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Couple's Net

By Chandrama Anderson

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About this blog: I am a LMFT specializing in couples counseling and have lived in and around Palo Alto since 1969. I worked in high-tech at Apple, Stanford University, and in Silicon Valley for 15 years before becoming a therapist. My background i...  (More)

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Couples: Parallel Play or Interactive Play?

Uploaded: Aug 18, 2014
Young children play alone, enjoying a box as much as the gift that came in that box. Other children may be present, but each child is focused on his or her own activity.

Around age 3-4 children make a shift from parallel play to playing with other children. What about couples?

Think about the last time you went on a date with your partner. How often do you go on dates? If you have children, when is the last time you went away for the weekend?

I see many couples that are engaged in parallel play.

One problem with parallel play is that a small issue between partners may slightly alter the trajectory of their paths, and lead them quite far apart over time if left unaddressed. Obvious problems include lack of connection and intimacy.

All couples have issues of one sort or another. The myth of "happily ever after" can cause couples to think 'we should not have any issues,' or that we are the only ones that have issues, or that if we have to work on our relationship maybe we're with the wrong person. Issues equal problems, until we learn to look at them as learning opportunities and a means to actually be more intimate – more interactive.

In a couples workshop that I assisted in with Kathryn Ford, M.D., developer of the Learning Partners Model, couples were amazed to be in a room with other couples experiencing difficulties. That was a normalizing experience for all of them, and immediately lowered the self-imposed pressure of "What's wrong with us?"

A couple's presenting issues are likely to be about a variety of topics from sex, to arguing, to who keeps house and how it's kept, to money, to fidelity to children to home remodeling, and everything in between.

Therapy graduate programs provide minimal couples therapy training. We are taught that most likely the underlying issues are about money, power and/or sex. And at one level that's true. But I would posit that most couples are actually concerned about love, connection, intimacy, sex, respect, acceptance, being known, safety, and so on – people wonder, if you really know me (i.e., see my Shadow side), will you leave me? Can you love the real me?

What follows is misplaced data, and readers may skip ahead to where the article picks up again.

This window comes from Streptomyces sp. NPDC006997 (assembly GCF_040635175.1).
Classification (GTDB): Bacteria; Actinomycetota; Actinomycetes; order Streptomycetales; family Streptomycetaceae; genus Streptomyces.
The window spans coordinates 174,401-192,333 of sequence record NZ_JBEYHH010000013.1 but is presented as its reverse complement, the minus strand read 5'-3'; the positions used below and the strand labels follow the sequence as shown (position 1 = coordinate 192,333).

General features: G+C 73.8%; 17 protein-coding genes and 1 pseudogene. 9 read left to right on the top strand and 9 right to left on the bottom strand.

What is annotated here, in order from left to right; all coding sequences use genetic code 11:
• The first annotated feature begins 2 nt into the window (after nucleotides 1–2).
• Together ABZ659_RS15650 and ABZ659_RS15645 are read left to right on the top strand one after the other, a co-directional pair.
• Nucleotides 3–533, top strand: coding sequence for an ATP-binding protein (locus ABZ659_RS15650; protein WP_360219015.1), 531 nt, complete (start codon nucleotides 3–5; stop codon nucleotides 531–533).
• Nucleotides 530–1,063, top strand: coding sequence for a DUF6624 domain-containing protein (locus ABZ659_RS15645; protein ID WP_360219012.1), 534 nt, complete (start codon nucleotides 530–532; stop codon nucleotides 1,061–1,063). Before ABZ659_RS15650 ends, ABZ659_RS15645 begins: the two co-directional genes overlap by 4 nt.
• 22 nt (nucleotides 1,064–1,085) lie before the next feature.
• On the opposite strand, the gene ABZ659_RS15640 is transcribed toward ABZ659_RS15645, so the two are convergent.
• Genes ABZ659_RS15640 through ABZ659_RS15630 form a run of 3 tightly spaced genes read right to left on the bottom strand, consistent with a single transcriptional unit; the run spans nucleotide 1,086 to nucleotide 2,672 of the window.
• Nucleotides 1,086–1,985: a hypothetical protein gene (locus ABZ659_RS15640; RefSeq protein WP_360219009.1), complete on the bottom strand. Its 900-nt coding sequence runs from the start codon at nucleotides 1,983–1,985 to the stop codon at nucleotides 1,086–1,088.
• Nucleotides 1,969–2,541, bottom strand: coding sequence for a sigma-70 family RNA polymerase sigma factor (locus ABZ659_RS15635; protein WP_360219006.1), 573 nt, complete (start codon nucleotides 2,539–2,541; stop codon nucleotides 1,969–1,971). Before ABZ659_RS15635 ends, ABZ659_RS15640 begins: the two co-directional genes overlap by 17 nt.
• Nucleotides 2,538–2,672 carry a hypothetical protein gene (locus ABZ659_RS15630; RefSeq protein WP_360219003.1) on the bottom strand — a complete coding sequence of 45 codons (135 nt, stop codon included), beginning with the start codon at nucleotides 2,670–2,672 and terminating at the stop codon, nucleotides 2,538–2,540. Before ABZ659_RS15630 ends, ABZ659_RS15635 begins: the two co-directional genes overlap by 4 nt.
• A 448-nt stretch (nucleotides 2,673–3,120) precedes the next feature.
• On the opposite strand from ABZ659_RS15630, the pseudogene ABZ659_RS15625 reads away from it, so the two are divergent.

So how do we help couples reset and work toward interactive play?

The first thing is to reframe problems as opportunities for growth. Once we move from a problem/broken model to a learning model, the interactions and experiences can become experiments, with a cycle of learning, noticing, tracking oneself and the other, discussing content and process (i.e., what happened, how we felt about it, and what we learned about ourselves and each other), and repeat the cycle of experimenting and discussing how it went.

Find a babysitter and go out and do the things you did when you were dating. Don't talk about your kids on these dates.

Know and believe that you deserve to be happy and well attended to by one another.

Work on the Gremlins in your head (that voice that kibitzes all day, every day) by offering realistic and constructive answers to those assertions.

Put your devices away by 7 or 8 PM and keep them (and TV) out of the bedroom.

Take the 5 Love Languages quiz and give to each other in that language.

Read or listen to books that help couples get and stay on track.

Have sex.

But by all means, play together! Stop working so long (your productivity will actually improve).


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